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Medical testing, bladder problems

Created date

September 24th, 2013
Patient undergoing an MRI

Q. I seem to spend a lot of my time going from place to place having medical tests that have been ordered by specialists. I have several health problems but is all this testing necessary?

A. Advances in the field of medicine and medical technologies in particular have certainly given us better ways to diagnose and treat disease. At the same time, we also know that more is not necessarily better when it comes to sending patients out for frequent testing. It is inconvenient, costly, and redundant in many instances. Many tests can be risky (for example, repeated exposure to radiation associated with x-rays, CT scans, and so on). If a doctor recommends a so-called “routine” test, find out if the result will have the potential to improve your health or change a treatment plan. Make sure all of your providers are communicating so you don’t have to unnecessarily repeat a test. The benefit of any medical test should almost always outweigh the risks of the test itself.

Q. I am a healthy 74-year-old man. Over the past few months, I urinate more frequently during the day and I get up at night to go, too. I also know many of my friends have the same problem as they get older. Is this problem inevitable?

A. Problems with your bladder (or bowels, for that matter) are not a natural part of aging, even though as you get older your risk for these types of disorders increases. Although at times there’s no readily apparent reason, an overactive bladder can be caused by a number of health conditions, including an infection, enlarged prostate, neurological conditions, or problems with the kidneys or bladder itself. Certain medications might contribute to it as can drinking caffeine, alcohol, or too much fluid overall. See your doctor right away to rule out any conditions that need immediate attention, such as an infection. Once the cause is determined, there are many treatment options, including medicines, lifestyle changes, bladder training, or in extreme cases, surgery.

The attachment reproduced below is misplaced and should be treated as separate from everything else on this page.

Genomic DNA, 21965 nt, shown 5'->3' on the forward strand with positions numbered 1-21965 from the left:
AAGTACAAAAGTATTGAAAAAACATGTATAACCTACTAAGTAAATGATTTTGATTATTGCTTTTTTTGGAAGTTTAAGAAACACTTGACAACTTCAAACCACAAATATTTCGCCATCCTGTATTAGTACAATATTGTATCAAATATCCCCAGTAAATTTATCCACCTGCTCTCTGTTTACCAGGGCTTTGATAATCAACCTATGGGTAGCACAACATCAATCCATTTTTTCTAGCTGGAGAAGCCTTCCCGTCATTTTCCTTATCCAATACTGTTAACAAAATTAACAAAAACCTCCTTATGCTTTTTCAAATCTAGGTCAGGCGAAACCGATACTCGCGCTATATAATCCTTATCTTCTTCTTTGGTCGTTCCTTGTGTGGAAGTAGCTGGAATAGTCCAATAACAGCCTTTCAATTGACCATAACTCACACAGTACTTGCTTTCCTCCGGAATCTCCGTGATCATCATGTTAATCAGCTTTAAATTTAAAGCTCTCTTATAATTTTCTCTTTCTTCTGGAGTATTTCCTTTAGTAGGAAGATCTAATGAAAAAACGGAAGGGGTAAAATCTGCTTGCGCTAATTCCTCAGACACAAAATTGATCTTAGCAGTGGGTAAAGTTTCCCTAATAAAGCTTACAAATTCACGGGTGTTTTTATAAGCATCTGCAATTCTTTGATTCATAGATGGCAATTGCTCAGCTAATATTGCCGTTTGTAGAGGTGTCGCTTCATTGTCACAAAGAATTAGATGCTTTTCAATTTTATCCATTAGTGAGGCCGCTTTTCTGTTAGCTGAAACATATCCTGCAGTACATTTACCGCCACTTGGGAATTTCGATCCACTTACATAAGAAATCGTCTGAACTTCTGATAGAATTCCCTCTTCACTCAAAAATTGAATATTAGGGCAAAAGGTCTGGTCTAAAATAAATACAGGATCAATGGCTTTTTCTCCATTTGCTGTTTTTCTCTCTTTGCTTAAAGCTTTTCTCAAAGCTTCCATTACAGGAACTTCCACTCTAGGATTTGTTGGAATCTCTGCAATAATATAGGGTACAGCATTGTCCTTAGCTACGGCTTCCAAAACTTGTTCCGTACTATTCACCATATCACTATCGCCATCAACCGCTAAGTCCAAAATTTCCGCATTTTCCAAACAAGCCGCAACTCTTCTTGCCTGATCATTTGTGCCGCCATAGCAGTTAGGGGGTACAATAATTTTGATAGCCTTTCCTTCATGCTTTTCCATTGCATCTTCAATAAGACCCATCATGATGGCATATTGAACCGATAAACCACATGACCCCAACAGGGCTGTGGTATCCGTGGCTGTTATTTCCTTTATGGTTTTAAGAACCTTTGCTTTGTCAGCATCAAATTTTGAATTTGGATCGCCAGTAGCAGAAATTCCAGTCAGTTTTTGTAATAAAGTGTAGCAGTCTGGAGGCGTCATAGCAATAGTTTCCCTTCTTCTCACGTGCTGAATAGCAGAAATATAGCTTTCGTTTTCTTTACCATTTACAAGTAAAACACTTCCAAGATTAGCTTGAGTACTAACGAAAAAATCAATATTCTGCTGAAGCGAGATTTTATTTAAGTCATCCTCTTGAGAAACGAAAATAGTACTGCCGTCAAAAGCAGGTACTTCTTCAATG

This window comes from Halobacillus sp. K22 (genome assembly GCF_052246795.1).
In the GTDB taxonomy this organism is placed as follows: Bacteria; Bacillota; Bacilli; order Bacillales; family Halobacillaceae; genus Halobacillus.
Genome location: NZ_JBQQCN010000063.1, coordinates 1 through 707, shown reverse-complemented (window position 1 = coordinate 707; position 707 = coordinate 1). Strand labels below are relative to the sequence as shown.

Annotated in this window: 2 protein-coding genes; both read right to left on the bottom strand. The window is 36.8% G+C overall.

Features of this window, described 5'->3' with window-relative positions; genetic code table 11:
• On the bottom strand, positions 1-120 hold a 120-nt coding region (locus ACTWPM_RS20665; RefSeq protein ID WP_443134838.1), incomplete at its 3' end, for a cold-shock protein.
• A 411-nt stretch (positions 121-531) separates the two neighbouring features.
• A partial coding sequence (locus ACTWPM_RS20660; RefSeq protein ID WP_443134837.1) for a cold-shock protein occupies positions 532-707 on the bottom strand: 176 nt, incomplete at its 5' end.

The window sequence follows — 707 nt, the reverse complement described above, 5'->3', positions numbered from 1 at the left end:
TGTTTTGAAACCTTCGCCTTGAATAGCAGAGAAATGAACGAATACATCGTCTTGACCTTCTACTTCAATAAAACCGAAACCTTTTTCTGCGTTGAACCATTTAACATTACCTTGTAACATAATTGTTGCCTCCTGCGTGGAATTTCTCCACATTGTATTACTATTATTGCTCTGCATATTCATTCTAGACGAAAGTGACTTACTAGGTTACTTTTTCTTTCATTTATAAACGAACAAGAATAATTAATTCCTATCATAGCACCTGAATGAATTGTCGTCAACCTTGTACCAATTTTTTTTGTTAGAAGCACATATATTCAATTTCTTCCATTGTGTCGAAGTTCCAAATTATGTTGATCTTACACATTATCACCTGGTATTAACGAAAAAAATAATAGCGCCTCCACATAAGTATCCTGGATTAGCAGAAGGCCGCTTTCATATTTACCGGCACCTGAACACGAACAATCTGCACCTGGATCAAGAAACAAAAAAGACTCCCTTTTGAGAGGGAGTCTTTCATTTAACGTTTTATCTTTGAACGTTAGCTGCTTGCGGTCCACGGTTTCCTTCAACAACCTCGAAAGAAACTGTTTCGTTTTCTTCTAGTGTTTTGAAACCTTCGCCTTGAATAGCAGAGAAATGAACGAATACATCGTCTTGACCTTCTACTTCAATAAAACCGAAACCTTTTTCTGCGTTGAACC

Dr. Moody received her bachelor’s degree from Tufts University in Medford, Mass., and her medical degree from University of Massachusetts Medical School in Worcester, Mass. She completed her residency in internal medicine at UMass Memorial Medical Center. Moody is board certified in internal medicine and geriatrics. She joined Ponds in March 2013.